Fantasy baseball: Finding gems on the wire

Get the unknown pitchers before they become stars

Posted: Wednesday, June 14, 2006

• Editor's note: Welcome to the first edition of the Juneau Empire's fantasy baseball report. This new addition aims to give the legions of fantasy players an edge when looking over the waiver wire or finalizing a roster. Please send comments and suggestions to sports@juneauempire.com.

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Millions of fans across the country spend hours poring over their fantasy baseball teams, trying to win that imaginary ring that will let them take trash to their buddies all winter long.

Playing fantasy baseball is a great way to learn the teams, learn the players and enjoy the game on another level.

There are nearly as many fantasy baseball formats as there are players to choose from, but there are three vital considerations for fielding a successful fantasy team.

First, how many teams are in the league? A league with 20 or more teams would be a deep league, meaning there's only a few superstars to go around for each squad. Some leagues are American League only or National League only, limiting the available talent further.

Secondly, what is the point scoring system? A guy might be a gold glove first baseman, but if he hits .200, he's pretty much worthless. Fantasy scoring is almost always based on offense, and an adept player knows which categories count the most.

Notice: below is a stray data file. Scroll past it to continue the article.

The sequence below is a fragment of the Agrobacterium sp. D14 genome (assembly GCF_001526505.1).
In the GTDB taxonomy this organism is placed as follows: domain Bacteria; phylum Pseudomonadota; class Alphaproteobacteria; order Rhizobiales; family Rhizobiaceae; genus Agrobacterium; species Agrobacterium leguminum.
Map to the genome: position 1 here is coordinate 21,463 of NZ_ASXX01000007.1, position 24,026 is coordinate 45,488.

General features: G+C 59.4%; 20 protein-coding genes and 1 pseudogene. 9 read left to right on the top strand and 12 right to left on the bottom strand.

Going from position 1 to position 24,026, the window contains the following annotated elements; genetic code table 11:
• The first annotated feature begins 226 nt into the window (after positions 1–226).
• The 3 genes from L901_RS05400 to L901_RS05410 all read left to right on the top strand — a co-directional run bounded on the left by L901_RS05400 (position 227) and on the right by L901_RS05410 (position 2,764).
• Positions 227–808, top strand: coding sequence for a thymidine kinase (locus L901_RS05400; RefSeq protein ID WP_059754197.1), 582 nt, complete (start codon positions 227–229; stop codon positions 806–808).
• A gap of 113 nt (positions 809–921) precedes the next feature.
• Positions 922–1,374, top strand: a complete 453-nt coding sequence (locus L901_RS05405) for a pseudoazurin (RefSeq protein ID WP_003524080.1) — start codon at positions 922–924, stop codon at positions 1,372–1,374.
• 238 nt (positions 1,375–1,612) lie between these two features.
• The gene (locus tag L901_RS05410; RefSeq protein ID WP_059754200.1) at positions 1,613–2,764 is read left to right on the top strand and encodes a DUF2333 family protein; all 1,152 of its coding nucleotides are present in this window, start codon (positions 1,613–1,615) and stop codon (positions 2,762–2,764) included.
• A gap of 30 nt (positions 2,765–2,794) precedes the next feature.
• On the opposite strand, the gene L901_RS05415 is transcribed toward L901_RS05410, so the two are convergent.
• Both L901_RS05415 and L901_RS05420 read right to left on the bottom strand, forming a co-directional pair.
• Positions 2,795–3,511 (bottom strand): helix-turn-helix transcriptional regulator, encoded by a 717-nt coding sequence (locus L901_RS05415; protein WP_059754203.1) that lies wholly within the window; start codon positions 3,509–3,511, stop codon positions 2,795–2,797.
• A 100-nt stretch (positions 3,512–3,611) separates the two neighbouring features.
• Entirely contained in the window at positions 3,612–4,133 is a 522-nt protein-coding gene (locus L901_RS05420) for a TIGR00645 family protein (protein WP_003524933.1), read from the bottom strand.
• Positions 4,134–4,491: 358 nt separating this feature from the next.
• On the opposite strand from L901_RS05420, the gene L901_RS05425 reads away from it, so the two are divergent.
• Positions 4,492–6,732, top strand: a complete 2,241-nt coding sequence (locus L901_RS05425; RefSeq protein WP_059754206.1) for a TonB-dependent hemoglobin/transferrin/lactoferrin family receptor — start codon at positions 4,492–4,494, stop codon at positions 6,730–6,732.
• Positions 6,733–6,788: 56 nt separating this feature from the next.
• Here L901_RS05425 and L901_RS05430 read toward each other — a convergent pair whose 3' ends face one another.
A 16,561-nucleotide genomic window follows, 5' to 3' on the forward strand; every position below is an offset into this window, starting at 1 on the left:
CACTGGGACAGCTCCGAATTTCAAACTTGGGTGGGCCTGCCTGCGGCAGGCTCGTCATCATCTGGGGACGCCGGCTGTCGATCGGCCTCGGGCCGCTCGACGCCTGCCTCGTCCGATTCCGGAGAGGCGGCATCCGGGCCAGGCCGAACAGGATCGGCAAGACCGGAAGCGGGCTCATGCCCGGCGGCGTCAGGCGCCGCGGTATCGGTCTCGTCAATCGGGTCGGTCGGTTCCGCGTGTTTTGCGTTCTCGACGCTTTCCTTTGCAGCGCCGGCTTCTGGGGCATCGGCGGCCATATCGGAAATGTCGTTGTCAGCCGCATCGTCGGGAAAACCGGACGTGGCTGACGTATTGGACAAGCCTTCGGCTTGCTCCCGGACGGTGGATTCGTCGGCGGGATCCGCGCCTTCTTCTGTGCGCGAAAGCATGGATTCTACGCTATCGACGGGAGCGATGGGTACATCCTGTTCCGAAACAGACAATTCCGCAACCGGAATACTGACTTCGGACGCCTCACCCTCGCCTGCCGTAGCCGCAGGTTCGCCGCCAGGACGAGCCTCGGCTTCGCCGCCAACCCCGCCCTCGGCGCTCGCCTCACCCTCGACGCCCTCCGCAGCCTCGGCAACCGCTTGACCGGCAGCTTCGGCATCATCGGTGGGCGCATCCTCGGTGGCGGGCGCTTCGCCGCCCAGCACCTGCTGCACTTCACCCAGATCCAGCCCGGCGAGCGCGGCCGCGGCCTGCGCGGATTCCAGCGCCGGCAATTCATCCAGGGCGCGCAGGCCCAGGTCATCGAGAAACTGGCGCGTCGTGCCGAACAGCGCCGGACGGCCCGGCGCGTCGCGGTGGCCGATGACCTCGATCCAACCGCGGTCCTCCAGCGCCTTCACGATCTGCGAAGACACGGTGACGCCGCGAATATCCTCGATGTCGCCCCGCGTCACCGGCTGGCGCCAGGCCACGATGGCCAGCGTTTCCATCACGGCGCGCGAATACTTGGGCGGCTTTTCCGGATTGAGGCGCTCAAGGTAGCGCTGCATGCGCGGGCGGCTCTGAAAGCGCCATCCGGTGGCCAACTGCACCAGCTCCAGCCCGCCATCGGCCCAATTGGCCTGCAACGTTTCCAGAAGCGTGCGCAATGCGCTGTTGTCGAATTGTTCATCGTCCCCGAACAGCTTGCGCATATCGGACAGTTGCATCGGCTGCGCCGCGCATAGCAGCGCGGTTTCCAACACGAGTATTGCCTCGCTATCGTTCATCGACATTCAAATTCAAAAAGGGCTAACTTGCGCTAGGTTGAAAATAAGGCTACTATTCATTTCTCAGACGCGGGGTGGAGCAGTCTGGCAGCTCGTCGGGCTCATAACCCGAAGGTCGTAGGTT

Finally, what position does the guy play? Finding a first baseman with power is relatively easy. Finding a catcher or shortstop who can hit, however, is much tougher. Therefore, catchers such as Cleveland's Victor Martinez and Minnesota's Joe Mauer are especially valuable.

Now let's get to work on overhauling that slumping roster and getting those bragging rights.

Our focus this week will be on pitchers and catchers who might be diamonds in the rough - players that may be available on the waiver wire in most leagues that could help give your team a shot in the arm.

Catchers

Ever discover a great song before radio and MTV get to it first? Then once they do get their greedy little hands on it, they play it so many times that you wish you never heard that song in the first place?

The Los Angeles Angels' Mike Napoli and the Los Angeles Dodgers' Russell Martin are not unlike that cool, new song.

They're young catchers who can hit, and if they continue to do so, they will be talked about ad nauseam.

Of the two, Martin (.294 batting, .371 on-base percentage, 24 RBI) is probably the safer bet to keep it up because of a better track record in the minors. But either will do if you're one of the sorry saps that is still starting Jason Kendall.

Starting pitchers

The St. Louis Cardinals' Anthony Reyes and the New York Mets' Alay Soler each averaged more than one strikeout per inning in the minors and are now getting regular starts in the big leagues. They've already had some good outings. But act fast before they're plastered all over the evening promos for Sportscenter.

Other young pitchers who could make a big splash include Arizona's Enrique Gonzalez, Toronto's Casey Janssen and Baltimore youngsters Adam Loewen and Daniel Cabrera.

Relief pitchers

Picking up relievers is hard. Most major league teams only have just one primary closer all year. Many times, it's ideal to have multiple on the fantasy roster.

Barring that luxury, however, pitchers who rack up the strikeouts and might be elevated from set-up guy to closer are the next best option.

Arizona's Luis Vizcaino and Detroit's Joel Zumaya could pay off big dividends if their teams' run out of patience.

If the Diamondbacks' Jose Valverde and the Tigers' Todd Jones aren't getting it done, Vizcaino and Zumaya will be thrust into the limelight.



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